“My goal is to talk to people, to help them to better understand who she is and what she believes in,” Drobnick said.
“I’m not someone that has been involved with politics for a long time. I’m from small-town Northern Minnesota. And I believe in order to win the presidency, we need a candidate who can win in the Midwest. . . . That’s why it felt so important to do it.”
Missing from the ice arena was the woman he was talking about, the presidential candidate and Democratic senator from Minnesota. The Senate impeachment trial has kept Klobuchar and three other senator candidates in Washington for most of the past few weeks, even as Iowa voters were closing in on a decision on whom to support in Monday’s caucuses.
The unprecedented collision between an impeachment trial and the first voting in the presidential contest forced a constant stream of campaign plans to be made and broken, for areas of the state to be written off as too hard to get in and out of during brief breaks in the trial, and for candidates to hope that their surrogates will somehow be able to build and maintain momentum that is usually driven by the candidate alone.
On Friday, as the impeachment trial reached toward an ending that appeared inevitable, it still remained unclear when the candidates would be able to escape the capital, and how much time they might have on the last campaign weekend if they did.
The wide range of surrogates — many from outside traditional political spheres — who campaigned in their stead spawned a flurry of intimate, in some cases unorthodox campaign gatherings across the state.
Drobnick worked the state for Klobuchar. Sen. Bernie Sanders (I-Vt.) sent out filmmaker Michael Moore, actor Kendrick Sampson, the Los Angeles-based band Las Cafeteras, and a host of more traditional political representatives such as Rep. Alexandria Ocasio-Cortez (D-N.Y.). Sen. Elizabeth Warren (D-Mass.) sent out former Secretary of Housing and Urban Development secretary and former 2020 presidential candidate Julián Castro.
All three — the fourth senator, Michael F. Bennet of Colorado, is focused on New Hampshire — sent close family members, too. Klobuchar’s daughter, Abigail Bressler, held hot dish parties around the state. Sanders’s wife, Jane, held town halls and coffee shop meetups and joined other surrogates at rallies. Warren’s husband, Bruce Mann, and dog Bailey, held three meet-and-greets of their own in Central Iowa.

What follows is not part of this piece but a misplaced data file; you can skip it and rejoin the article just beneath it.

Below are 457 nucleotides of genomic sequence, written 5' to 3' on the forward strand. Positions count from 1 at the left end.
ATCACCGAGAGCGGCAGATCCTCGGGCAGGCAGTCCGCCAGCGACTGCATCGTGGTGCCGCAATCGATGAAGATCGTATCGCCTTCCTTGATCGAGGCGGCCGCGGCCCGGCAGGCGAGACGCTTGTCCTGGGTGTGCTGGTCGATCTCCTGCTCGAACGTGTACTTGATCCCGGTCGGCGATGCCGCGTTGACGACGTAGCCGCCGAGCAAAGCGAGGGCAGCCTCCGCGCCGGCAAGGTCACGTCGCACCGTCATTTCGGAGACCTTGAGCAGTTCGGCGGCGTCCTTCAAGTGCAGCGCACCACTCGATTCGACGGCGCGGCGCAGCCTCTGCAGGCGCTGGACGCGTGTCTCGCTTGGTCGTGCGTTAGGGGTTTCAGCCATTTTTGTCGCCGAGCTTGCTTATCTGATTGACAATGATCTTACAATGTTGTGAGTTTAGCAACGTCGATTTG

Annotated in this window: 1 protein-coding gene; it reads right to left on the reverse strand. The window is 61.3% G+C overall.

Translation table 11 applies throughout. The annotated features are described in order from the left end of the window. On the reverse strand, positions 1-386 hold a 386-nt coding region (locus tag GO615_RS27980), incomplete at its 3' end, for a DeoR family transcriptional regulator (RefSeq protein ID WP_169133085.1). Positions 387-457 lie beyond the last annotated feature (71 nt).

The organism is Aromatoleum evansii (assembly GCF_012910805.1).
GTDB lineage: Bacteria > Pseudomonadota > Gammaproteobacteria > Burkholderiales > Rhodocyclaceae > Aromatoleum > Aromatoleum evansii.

A few hours before Jane Sanders and Kendrick Sampson drew supporters to a show-of-force rally in Iowa City on Wednesday night, the band Las Cafeteras hosted a canvas launch event on a snowy afternoon in West Liberty, Iowa. When the five-person band from East Los Angeles walked onto the tiny community center stage, the number of people in the room increased by 33 percent, which made seating decisions awkward for some.
“I don’t even sit in the front row at church,” a man in an Iowa Hawkeyes jacket whispered to his friend as he walked in, before settling into a seat a row back from the stage.
Instead of the usual din of Sanders events — the “Bern-ie” chants, the roars against big business — there were guitar strums and the low hum of conversation when band member Hector Paul Flores asked everyone in the audience to share where they came from with someone they didn’t know (origin stories varied from “I was born on a boat in Santa Barbara,” to “I was born in Bettendorf.”)
“It’s motivational,” said Jose Zacarias, a community leader in West Liberty who said he is stressed about his duties as precinct captain for Sanders on Monday night. “I’m a senior citizen. I need to loosen up. And the best way to loosen up is music.”
“Do you want to meet a golden retriever?” they asked, needing only for the interested to sign up for Warren’s contact list to do so.
Those who obliged joined about two dozen people fanned out across a lobby where puzzled students wandered through as Mann delivered a few minutes of remarks about his wife’s dedication to her cause. No throngs chanted “two cents,” as they do at the candidate’s events. No one roared when he said the word “plan.”
On Thursday, in the backroom of a Mexican restaurant in Waterloo near where uninterested Iowans munched on frijoles and enchiladas, Castro explained to 20 or so voters why Warren is the best candidate to unite the party. He told the story of his first lunch meeting with Warren when she was on the Senate committee responsible for oversight of his work as housing secretary. He had anticipated some small talk, he said, but didn’t get any. Warren was all business.
Later, a few voters posed for pictures with him, and Castro took questions from reporters. He said he had been to La Carreta before, during his own campaign for president.
“Of course it’s different,” Castro said. “But this is a role that I’m used to. I campaigned for Obama during his reelect in 2012. I campaigned for Secretary Clinton in 2016. So I’ve been used to both roles.”
Castro said the fluidity of the race in Iowa, where many polls show large percentages of voters have not yet made up their minds, amounts to a “great opportunity” for Warren’s vaunted Iowa campaign operation to flex its muscles and talk to as many voters as possible before Monday night.
Of course, there are plenty of other surrogates out there trying to talk to those voters, too. And some of them have curling stones.
“I’m already, you know, a willing victim,” said Charles Carroll, an Iowa City resident and member of the curling club in Cedar Rapids who got pointers from Drobnick on Thursday. “I’m kind of leaning towards Amy. But I probably won’t actually decide until I walk in the room.”